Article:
MLK Day: A Changed World
I’m thankful for Dr. Martin Luther King, Jr. And I know that I don’t appreciate his work as much as others.
For so many in our country, Dr. King brought hope and life and freedom. Honestly, had he never given his life (literally) to spreading his message of equality, my life wouldn’t have been changed significantly. I would probably have the same amount of hope and freedom as I do now.
But I know that the lives of my friends (old and young) in Allendale are different than they would have been 50 years ago.
A Changed World for Our Family
But Dr. King’s work has blessed my life, too. For starters, I am blessed by seeing my African-American friends and students who have chances to succeed, and I’m especially made glad when I see them make the most of those opportunities and freedoms.
Our kids also have recognized these blessings.
Had we not had the chance to move to Allendale, and had we not been accepted by this community, they know that they would have missed out on so many friends that they have now. Sure, we might have moved here anyway, and we probably still would have made friends. But I get the feeling that the door is so much wider for us, and our eyes are so much more open to love and truth.
A Changed World for Many
Pastor and theologian John Piper also describes why he is thankful that Martin Luther King changed his life:
“Between that racially appalling world and this racially imperfect one strode Martin Luther King. We don’t know if the world would have changed without him, but we do know he was a rod in the hand of God.
Leave aside his theology and his moral flaws. He was used in the mighty hand of Providence to change the world so that the most appalling, blatant, degrading, public expressions of racism have gone away.
For that, this MLK day is worthy of our thankful reckoning.”
Former NFL coach Tony Dungy remembers the day that Dr. Martin Luther King was killed. His dad used this moment to teach Coach Dungy that life is about making the world a better place.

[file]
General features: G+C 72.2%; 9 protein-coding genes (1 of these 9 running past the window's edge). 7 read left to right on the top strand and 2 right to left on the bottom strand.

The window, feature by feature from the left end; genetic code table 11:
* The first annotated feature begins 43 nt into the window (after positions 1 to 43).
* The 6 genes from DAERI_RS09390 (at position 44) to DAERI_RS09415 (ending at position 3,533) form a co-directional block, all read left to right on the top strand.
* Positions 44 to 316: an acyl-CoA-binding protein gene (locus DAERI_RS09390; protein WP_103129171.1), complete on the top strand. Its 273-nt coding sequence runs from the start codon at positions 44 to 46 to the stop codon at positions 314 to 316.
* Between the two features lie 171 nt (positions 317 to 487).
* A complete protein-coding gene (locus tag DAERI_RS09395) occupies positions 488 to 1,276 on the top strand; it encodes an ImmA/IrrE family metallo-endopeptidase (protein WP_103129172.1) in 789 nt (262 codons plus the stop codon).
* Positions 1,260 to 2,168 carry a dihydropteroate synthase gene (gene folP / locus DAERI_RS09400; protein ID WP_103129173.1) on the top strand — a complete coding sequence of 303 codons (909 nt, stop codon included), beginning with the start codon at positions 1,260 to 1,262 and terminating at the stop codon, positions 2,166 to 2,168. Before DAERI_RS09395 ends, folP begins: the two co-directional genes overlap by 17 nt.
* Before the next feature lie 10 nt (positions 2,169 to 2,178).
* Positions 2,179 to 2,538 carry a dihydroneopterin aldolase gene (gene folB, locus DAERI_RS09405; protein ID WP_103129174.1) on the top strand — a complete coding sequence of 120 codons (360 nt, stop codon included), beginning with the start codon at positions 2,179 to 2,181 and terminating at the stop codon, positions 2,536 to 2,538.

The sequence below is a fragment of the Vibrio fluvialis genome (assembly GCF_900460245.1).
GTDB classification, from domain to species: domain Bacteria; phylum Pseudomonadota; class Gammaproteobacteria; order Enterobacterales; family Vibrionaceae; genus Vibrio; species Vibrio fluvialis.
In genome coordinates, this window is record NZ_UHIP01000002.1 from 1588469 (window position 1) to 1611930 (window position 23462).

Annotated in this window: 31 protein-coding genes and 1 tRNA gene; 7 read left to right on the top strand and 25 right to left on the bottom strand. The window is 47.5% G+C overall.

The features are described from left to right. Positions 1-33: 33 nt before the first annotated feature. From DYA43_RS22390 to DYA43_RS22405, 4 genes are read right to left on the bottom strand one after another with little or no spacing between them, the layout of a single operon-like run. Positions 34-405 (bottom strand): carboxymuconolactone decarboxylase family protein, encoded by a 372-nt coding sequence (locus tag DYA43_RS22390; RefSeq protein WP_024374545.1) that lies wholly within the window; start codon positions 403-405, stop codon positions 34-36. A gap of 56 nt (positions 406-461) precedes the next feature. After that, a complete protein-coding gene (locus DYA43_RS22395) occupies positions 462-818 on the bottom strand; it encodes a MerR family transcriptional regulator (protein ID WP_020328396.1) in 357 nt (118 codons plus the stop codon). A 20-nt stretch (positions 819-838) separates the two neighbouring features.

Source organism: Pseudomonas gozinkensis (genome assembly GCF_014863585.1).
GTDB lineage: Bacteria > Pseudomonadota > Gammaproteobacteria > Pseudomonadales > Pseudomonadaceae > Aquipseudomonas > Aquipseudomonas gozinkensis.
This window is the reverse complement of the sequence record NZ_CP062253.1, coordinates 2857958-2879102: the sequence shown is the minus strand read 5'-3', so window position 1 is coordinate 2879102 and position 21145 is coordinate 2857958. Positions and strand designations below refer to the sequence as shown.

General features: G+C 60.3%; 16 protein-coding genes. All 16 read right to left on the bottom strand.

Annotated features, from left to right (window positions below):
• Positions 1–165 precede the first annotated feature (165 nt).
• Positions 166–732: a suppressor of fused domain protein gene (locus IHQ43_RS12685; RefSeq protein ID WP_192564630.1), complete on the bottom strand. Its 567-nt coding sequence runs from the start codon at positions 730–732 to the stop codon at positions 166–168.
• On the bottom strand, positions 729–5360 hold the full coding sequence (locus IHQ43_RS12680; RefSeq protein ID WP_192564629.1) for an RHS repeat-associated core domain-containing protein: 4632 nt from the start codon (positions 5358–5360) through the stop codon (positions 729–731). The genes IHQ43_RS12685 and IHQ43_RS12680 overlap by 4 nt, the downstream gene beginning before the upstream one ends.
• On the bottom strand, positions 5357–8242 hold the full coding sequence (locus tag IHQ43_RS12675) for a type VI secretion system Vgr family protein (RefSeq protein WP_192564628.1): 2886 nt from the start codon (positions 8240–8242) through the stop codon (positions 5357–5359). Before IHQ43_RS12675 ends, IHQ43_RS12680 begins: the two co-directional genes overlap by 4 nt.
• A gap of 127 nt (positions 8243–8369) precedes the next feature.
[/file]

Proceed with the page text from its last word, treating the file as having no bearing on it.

“Darkness cannot drive out darkness; only light can do that. Hate cannot drive out hate; only love can do that.”
A Changed World for the “White Moderate”?
Read these words from King’s “Letter from a Birmingham Jail” (April 1963):
“I have almost reached the regrettable conclusion that the Negro’s great stumbling block in his stride toward freedom is not the White Citizen’s Counciler or the Ku Klux Klanner, but the white moderate, who is more devoted to “order” than to justice; who prefers a negative peace which is the absence of tension to a positive peace which is the presence of justice; . . .
I had hoped that the white moderate would understand that the present tension in the South is a necessary phase of the transition from an obnoxious negative peace, in which the Negro passively accepted his unjust plight, to a substantive and positive peace, in which all men will respect the dignity and worth of human personality. Actually, we who engage in nonviolent direct action are not the creators of tension. We merely bring to the surface the hidden tension that is already alive. . . .
I had hoped that the white moderate would see this need. Perhaps I was too optimistic; perhaps I expected too much. I suppose I should have realized that few members of the oppressor race can understand the deep groans and passionate yearnings of the oppressed race, and still fewer have the vision to see that injustice must be rooted out by strong, persistent and determined action. I am thankful, however, that some of our white brothers in the South have grasped the meaning of this social revolution and committed themselves to it. . . .”
Martin Luther King’s message of equality, and his disappointment in “moderate whites,” is just as relevant today. The idea of “moderate whites” resisting change is common in Allendale, and has been for decades (see my review of A Slave of Circumstance).
I’ll leave you with two more great quotes from King:
“The ultimate measure of a man is not where he stands in moments of comfort and convenience, but where he stands at times of challenge and controversy.”
“I have decided to stick with love. Hate is too great a burden to bear.”
- The Water Is Wide: Lessons on Charity, Racism, and the Shackles of Slavery
- 2 Great Videos on Race, Community, and the Gospel
- Just a Vapor